- Share this article on Facebook
- Share this article on Twitter
- Share this article on Email
- Show additional share options
- Share this article on Print
- Share this article on Comment
- Share this article on Whatsapp
- Share this article on Linkedin
- Share this article on Reddit
- Share this article on Pinit
- Share this article on Tumblr
Cindy Meehl‘s Buck, a Cedar Creek Productions documentary about the amazing, revolutionary, almost spiritual horse trainer Buck Brannaman, made the Oscar shortlist and Roger Ebert‘s list of the Best Documentaries of 2011. Meehl tells The Hollywood Reporter how she made a hit her first time in the director’s saddle.
THR: Brannaman inspired the novel and the 1998 film The Horse Whisperer, and Robert Redford explains in your film how as a consultant, Brannaman helped him nail some of the trickiest scenes in his movie — including a sensitive scene with a horse that did great things for young Scarlett Johansson‘s career. But why do this movie so long after Redford’s film?
Meehl: Because when I was trying to describe to people what this man does, I’d say “The Horse Whisperer,” and they’d go, “Oh, yeah, I understand.” We use The Horse Whisperer in the movie, but it’s not just about that. I met Buck by taking one of his horse training clinics, and I realized how much better his method is than what I’d been doing all my life. I was taught you squeeze every step out of the horse, by being tight on the reins — I used to have very large arm muscles, and I’m not that big of a girl. But Buck is the opposite of that. He’s all about, “A horse can feel a fly land on his butt in a rainstorm.” And of course that’s true. Once you get a dialogue going with a horse, you don’t need that pressure. It’s an enlightening way to ride, and it’s basically common sense.
THR: Buck reminds me (and Ebert) of the Emmy-winning Claire Danes HBO movie Temple Grandin, about the cattle-chute designer who revolutionized that industry by being in psychological sync with the animals.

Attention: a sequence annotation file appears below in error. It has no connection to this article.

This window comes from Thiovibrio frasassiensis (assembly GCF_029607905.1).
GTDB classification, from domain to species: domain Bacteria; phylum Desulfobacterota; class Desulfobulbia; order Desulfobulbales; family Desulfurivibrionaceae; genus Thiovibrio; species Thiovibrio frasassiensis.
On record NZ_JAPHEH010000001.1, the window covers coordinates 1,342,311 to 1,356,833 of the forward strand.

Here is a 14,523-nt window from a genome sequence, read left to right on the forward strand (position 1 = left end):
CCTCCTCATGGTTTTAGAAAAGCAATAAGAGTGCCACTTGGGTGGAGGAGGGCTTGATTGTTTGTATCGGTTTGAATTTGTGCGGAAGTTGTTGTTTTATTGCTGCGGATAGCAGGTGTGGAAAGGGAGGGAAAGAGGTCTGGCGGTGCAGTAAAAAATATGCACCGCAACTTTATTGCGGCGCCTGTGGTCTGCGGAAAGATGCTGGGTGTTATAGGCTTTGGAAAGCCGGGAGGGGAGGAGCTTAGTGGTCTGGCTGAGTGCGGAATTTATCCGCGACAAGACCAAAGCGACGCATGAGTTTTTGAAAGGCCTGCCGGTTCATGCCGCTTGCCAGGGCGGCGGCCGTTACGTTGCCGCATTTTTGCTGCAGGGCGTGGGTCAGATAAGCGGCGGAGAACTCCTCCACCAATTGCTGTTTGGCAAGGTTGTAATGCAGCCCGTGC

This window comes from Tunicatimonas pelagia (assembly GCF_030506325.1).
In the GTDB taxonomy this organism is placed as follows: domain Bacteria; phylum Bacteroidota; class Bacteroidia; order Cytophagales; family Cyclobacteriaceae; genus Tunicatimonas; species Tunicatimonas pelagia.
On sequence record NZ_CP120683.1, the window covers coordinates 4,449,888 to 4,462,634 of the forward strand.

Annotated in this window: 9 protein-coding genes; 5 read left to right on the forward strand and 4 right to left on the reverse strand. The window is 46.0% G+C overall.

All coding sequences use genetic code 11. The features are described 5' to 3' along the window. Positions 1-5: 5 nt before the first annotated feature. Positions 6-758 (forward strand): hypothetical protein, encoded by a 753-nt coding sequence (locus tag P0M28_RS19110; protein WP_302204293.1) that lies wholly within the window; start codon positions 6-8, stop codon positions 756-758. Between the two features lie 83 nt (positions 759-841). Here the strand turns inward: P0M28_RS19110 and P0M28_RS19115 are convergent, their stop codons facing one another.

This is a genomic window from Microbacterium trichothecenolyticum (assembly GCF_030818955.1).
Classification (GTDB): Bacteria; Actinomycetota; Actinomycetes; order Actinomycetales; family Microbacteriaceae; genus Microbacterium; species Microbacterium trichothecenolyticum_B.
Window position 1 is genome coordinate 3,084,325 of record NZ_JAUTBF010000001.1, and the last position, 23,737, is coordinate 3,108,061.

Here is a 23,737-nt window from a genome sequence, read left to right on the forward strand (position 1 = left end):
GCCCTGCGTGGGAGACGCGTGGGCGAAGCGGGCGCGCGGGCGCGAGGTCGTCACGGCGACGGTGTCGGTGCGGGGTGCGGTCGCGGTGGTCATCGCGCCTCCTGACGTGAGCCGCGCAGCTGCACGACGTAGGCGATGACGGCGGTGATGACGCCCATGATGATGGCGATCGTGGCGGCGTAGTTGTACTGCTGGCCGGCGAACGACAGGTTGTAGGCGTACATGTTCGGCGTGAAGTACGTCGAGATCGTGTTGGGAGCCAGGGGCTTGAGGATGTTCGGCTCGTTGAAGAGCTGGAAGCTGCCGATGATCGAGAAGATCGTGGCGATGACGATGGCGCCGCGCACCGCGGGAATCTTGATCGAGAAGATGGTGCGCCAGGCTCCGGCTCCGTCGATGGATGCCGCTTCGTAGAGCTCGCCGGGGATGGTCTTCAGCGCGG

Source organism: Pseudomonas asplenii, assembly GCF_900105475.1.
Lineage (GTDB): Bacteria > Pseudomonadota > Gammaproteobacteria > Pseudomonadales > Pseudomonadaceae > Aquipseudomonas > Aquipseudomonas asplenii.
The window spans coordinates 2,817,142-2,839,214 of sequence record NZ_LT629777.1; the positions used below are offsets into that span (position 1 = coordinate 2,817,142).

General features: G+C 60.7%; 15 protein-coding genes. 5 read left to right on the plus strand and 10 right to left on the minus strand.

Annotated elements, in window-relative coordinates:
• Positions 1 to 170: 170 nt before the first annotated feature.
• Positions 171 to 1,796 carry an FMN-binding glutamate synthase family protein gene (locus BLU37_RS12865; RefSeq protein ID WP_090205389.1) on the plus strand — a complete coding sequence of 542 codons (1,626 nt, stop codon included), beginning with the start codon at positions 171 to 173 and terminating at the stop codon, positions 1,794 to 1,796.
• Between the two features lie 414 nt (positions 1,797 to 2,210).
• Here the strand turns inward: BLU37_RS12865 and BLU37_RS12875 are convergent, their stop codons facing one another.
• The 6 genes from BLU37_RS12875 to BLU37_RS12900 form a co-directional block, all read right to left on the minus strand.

Meehl: Yeah, that’s a good analogy. It’s just realizing how they think and learn.
THR: But the movie is also about the experience that made Brannaman grow up to be so sensitive: he was abused by his violent father. Your telling of his family story reminds me of the traumatizing father-son story in Terrence Malick‘s The Tree of Life.
Meehl: I haven’t seen that, but my husband’s in the Writers Guild, and that screener just arrived. I better watch it. The real message of Buck’s story is you can overcome what’s in your past.
THR: Brannaman shows a lot more understanding for his abusive parent than Christina Crawford did in Mommie Dearest, another movie yours reminds me a little of. He really is wise. But for a movie about men, how come everybody involved in making Buck is a woman? Like your editor Toby Shimin, who got an Emmy nom for Seabiscuit?
Meehl: We had a great team of women. Toby — I don’t think she slept for eight months. We had 320 hours of footage, with two or, one time, three cameras. Buck has all these wonderful stories, and he speaks like a sage. You don’t want to cut any of it. She made a story out of it.
THR: Did you ever think you’d ride your first movie so far?
Meehl: It’s going around the world. We’ve sold the Middle East, Germany, New Zealand, the UK today. I had a guy from Africa come up and say I should go to Africa and do a movie there, because the way they train elephants is so cruel. We need an elephant whisperer to make that documentary.
Sign up for THR news straight to your inbox every day